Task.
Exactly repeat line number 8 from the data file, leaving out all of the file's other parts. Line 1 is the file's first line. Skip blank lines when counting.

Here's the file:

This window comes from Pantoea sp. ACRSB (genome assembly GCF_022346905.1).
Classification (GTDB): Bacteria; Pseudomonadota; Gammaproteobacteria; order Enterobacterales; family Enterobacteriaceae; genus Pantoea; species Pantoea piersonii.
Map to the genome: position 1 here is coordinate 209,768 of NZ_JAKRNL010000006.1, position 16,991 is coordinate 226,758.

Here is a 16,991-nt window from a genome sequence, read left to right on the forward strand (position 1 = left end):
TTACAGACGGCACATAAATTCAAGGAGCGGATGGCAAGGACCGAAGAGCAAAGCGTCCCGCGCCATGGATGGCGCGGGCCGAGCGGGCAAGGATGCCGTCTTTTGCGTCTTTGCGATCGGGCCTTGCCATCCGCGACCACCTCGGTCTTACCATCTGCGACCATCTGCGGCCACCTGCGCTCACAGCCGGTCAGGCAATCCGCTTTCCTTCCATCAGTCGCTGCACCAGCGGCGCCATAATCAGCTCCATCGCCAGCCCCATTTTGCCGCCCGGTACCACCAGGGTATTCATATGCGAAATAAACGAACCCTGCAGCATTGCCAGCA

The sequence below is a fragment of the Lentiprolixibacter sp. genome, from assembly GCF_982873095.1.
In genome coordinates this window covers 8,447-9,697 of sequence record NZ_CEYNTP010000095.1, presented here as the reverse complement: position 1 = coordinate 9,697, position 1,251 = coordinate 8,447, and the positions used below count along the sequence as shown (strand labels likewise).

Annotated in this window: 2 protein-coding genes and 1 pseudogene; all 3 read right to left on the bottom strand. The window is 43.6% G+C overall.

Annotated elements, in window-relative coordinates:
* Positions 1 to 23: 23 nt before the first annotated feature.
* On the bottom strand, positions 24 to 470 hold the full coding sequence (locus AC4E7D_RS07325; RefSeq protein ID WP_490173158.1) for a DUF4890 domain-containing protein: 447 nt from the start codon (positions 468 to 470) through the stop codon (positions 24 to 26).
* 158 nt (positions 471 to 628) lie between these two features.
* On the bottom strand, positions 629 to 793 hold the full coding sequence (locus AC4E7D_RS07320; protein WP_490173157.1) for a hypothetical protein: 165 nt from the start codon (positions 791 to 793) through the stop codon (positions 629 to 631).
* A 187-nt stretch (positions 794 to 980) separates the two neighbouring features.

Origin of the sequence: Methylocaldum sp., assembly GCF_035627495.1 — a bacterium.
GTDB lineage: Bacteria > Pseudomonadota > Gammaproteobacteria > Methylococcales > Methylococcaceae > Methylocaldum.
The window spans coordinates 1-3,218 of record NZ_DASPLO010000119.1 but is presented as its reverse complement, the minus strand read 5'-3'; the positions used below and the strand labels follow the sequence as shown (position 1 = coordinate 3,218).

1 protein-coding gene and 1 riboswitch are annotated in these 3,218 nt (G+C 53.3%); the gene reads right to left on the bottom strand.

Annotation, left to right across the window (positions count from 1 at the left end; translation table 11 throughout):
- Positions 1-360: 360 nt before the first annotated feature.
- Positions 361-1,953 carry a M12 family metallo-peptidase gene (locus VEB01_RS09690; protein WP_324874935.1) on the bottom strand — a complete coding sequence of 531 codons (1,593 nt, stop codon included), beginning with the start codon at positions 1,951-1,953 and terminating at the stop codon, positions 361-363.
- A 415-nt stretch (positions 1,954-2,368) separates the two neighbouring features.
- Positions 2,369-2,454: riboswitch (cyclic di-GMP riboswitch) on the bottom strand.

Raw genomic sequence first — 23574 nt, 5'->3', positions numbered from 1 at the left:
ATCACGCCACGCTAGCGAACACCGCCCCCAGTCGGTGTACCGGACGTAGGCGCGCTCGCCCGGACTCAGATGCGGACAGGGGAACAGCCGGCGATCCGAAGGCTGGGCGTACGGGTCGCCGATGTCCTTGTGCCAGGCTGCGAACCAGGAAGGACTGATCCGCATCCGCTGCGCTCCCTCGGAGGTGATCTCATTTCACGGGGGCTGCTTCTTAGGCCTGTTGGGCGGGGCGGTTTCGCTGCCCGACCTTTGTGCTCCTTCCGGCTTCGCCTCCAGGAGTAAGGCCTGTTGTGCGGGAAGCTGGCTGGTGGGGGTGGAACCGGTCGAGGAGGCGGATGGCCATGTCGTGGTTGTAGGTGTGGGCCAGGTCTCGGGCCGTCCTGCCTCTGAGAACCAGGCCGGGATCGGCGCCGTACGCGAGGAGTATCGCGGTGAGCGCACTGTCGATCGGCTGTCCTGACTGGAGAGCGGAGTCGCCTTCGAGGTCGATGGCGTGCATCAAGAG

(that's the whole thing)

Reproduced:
Annotated in this window: 2 protein-coding genes and 1 pseudogene; all 3 read right to left on the bottom strand. The window is 43.6% G+C overall.